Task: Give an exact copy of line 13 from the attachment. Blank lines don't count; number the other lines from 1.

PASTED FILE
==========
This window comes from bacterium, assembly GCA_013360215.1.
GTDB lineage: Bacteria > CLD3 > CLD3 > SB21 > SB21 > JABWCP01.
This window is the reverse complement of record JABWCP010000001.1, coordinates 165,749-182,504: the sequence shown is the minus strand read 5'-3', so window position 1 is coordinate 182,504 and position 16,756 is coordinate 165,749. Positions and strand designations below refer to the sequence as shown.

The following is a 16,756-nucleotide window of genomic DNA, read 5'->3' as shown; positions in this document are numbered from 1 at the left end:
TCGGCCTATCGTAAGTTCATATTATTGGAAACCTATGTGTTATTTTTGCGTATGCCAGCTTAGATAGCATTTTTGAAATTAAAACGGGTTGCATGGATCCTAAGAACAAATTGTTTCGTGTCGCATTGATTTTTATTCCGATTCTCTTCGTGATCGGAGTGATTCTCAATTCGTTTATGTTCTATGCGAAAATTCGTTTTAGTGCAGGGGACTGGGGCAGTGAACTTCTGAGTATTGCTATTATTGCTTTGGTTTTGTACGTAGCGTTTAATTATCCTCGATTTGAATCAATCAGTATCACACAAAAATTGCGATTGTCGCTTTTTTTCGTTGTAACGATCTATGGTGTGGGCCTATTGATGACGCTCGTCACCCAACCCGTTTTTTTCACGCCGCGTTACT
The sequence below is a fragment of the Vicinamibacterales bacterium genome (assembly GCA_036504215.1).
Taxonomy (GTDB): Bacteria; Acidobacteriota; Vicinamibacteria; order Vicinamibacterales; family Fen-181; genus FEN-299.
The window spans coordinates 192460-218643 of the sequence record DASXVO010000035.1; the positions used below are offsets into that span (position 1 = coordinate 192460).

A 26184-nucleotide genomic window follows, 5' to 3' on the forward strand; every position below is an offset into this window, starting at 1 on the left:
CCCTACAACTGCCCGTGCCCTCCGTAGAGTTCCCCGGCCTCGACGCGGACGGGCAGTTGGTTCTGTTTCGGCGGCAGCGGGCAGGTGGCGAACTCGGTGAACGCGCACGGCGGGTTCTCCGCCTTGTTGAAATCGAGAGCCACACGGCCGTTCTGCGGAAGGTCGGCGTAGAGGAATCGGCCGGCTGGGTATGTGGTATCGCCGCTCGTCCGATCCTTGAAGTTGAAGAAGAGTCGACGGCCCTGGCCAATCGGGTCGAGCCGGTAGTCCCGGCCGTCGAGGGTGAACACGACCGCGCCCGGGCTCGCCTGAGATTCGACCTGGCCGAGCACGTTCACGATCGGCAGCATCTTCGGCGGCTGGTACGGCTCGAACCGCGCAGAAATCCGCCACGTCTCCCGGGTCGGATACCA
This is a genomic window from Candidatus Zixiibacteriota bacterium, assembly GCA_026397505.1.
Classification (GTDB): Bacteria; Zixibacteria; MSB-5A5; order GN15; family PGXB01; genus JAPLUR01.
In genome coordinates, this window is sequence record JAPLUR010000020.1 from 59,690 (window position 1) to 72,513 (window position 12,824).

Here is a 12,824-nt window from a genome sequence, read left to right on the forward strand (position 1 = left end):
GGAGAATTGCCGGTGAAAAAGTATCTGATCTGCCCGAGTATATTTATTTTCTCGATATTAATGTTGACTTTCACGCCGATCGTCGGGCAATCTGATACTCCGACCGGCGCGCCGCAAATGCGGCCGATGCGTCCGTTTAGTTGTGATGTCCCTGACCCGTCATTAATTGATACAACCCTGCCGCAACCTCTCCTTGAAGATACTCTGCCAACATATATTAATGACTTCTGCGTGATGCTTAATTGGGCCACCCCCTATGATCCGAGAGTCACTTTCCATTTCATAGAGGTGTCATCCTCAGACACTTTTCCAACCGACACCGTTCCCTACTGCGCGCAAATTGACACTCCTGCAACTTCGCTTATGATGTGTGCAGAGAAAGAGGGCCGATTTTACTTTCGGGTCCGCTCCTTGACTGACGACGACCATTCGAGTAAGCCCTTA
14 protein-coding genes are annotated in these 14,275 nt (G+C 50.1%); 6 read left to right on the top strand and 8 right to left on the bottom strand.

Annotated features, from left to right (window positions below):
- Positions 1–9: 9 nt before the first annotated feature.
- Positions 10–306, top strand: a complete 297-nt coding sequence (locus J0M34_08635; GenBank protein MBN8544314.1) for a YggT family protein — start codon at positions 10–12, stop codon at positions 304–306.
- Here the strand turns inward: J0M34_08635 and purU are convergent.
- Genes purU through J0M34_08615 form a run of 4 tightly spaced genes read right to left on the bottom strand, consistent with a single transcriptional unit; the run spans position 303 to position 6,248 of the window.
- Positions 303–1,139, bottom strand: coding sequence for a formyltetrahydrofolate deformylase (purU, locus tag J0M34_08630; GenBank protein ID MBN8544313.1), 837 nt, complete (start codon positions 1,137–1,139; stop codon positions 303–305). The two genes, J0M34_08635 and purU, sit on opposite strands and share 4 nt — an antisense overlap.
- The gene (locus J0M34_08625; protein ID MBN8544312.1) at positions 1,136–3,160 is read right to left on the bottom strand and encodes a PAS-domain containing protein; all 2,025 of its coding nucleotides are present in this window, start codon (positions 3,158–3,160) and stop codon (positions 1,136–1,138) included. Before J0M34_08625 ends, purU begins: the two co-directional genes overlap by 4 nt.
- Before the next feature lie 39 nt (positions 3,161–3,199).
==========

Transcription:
In genome coordinates, this window is sequence record JAPLUR010000020.1 from 59,690 (window position 1) to 72,513 (window position 12,824).